Tho I did appreciate that we saw a bit of humanity in him this episode, an actual person beneath the clown. I do think her friend rattling off Robert's shortcoming and calling him a monster was unfair. Marriage is compromise, and I assume Francis wasn't forced to do any of the things that she mentioned. He 'made her get a 9-5 job'? Poor baby. most of us have to have those. I do wonder where her art gallery inspiration comes from--is she an artist? has she experience in the field, in business ownership, does she have relationships with artists, etc?

Frances is apparently pretty bad at her job. Or just kind of a bitch. If I'd been her client, I'd have immediately asked for a new recruiter.

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6 hours ago, chocolatine said:

Speaking of Frances's job, after all the talking about her lifelong dream of having her own art gallery, I would have expected that her day job would be at least tangentially related to the art business. It doesn't bode well for the gallery if she has no prior experience running one.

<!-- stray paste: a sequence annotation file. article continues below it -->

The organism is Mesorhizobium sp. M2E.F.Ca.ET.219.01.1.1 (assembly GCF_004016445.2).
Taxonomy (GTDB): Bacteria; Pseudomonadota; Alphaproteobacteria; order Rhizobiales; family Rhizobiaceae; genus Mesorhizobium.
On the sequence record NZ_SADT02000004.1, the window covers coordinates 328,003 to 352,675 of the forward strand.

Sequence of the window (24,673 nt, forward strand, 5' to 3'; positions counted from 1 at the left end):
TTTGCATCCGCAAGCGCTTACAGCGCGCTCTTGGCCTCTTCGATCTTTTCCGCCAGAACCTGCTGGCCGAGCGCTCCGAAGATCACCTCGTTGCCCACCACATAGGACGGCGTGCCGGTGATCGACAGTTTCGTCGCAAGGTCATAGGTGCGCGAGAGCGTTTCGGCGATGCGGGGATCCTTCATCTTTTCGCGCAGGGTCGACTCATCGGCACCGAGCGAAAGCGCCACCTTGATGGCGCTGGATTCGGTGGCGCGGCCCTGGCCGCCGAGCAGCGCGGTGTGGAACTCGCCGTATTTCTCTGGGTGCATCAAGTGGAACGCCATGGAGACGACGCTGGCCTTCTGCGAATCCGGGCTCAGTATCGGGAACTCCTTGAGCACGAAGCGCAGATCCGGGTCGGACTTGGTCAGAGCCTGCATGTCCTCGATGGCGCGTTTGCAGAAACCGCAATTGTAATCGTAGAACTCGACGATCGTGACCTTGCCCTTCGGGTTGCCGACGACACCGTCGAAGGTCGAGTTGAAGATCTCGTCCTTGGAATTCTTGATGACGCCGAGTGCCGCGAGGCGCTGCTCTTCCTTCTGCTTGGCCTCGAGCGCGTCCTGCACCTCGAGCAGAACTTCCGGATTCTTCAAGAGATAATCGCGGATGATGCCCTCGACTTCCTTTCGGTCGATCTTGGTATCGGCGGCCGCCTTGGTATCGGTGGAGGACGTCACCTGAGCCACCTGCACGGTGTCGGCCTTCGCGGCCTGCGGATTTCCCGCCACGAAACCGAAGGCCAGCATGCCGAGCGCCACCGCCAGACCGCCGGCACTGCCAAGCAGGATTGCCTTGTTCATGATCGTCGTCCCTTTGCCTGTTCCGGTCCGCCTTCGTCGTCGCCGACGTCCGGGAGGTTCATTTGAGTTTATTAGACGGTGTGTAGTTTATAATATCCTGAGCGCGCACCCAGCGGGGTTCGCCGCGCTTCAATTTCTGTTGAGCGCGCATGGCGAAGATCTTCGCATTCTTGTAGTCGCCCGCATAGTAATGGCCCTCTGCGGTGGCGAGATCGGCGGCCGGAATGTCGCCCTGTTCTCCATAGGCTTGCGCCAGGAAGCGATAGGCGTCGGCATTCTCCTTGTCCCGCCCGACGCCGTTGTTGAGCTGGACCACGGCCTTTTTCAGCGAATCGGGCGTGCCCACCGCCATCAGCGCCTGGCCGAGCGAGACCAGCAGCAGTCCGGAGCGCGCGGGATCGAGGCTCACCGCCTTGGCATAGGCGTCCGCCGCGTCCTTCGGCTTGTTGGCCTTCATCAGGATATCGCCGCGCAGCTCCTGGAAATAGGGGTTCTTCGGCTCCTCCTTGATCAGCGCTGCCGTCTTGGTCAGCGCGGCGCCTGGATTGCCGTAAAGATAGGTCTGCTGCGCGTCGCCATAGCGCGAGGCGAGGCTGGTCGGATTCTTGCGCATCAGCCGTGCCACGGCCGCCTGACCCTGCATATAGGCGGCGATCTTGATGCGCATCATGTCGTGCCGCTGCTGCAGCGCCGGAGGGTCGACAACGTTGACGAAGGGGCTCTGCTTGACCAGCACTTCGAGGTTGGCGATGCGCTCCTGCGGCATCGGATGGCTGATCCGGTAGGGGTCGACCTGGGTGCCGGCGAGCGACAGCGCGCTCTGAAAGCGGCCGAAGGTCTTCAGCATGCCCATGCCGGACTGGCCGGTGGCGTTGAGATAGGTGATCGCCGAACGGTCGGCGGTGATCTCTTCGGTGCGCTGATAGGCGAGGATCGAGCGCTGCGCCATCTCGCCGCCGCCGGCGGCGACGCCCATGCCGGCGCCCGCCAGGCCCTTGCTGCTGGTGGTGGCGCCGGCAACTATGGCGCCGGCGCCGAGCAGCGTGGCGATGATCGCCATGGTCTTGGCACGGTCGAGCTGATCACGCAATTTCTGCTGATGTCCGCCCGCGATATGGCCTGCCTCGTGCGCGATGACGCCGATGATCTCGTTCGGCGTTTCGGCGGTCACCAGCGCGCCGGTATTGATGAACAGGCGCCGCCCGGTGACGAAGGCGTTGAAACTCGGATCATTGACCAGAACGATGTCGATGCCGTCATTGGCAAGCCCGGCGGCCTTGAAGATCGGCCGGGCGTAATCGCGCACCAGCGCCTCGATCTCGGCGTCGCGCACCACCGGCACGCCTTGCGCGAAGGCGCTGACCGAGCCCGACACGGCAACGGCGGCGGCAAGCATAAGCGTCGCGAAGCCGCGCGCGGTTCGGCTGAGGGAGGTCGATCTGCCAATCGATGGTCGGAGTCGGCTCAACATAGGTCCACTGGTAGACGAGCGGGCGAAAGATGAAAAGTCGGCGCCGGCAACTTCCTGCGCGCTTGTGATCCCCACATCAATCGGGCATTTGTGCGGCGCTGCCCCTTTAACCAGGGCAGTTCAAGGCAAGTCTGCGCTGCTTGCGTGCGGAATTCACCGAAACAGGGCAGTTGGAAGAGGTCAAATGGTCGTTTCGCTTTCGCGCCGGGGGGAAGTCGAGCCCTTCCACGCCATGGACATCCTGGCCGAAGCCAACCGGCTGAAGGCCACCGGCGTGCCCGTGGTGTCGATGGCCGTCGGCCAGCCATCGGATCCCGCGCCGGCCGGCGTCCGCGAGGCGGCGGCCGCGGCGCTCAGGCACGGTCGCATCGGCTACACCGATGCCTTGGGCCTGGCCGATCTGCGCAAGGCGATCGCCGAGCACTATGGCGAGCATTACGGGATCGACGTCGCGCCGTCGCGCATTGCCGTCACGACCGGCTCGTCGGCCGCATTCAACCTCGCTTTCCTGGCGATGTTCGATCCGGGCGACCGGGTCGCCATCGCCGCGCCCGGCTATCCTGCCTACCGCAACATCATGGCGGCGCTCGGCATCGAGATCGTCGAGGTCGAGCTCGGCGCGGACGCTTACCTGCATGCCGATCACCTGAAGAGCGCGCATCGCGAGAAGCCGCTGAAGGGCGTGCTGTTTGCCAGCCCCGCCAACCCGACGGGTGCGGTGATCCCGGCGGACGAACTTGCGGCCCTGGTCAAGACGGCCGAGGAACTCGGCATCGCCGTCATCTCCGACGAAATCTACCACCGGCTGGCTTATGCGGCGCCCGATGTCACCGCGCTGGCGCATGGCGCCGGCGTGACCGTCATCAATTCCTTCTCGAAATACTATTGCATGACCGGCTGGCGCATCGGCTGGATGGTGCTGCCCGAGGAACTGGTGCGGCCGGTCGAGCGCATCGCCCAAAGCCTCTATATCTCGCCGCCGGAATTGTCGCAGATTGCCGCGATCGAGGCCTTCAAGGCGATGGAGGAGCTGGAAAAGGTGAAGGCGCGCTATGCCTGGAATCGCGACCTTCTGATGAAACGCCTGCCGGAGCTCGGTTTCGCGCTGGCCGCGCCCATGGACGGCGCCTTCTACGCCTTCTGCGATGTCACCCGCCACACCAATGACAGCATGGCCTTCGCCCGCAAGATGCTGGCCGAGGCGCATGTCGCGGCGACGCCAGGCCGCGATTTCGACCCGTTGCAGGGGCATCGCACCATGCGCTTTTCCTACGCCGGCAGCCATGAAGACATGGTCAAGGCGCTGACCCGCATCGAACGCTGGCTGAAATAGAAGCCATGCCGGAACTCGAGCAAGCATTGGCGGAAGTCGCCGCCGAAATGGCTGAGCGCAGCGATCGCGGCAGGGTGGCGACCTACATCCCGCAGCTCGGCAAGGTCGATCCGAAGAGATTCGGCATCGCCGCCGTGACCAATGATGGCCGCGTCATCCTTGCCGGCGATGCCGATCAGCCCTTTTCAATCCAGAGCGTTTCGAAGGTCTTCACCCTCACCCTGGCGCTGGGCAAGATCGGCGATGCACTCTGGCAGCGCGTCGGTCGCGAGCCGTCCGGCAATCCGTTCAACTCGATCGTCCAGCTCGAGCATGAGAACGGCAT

This is a good point. And given how she behaved with her client, I have to wonder how good she is at headhunting. I know it was to reflect what was going on in her head at the moment, but damn. And all this makes me wonder a couple of things: 1) her friend's view of everything Robert "did" to her (making her give up her career and move to the burbs and support the family) - might there have been a touch of reality/practicality in Robert's insistence that she do those things (if it's even entirely true because it's a friend's perspective) that even Frances acknowledged on some subconscious level? (i.e., doubts about her ability to have a gallery and taking the "safe" choice). 2) Why was her friend on Roberts' side last episode when he'd obviously been so awful to Frances, making her do these things? Simply because Frances was cheating? I'm a bit surprised that her friend wasn't "yeah, after the monster he's been for the past xx years, he deserves to be cheated on." It's a big leap from ally to wanting to take him to the cleaners because he made her move and work as an office drone all that time. 3) If Frances' lifelong dream was to open an art gallery, I would have expected something in the periphery to point to that interest - perhaps some interesting art on the walls of her house (it doesn't have to be expensive) or even some coffee table books/magazines or something that shows me that she's kept up with what's going on in the art world. I understand that she's been made to be a working family gal, but she doesn't give off any sort of creative vibe to me.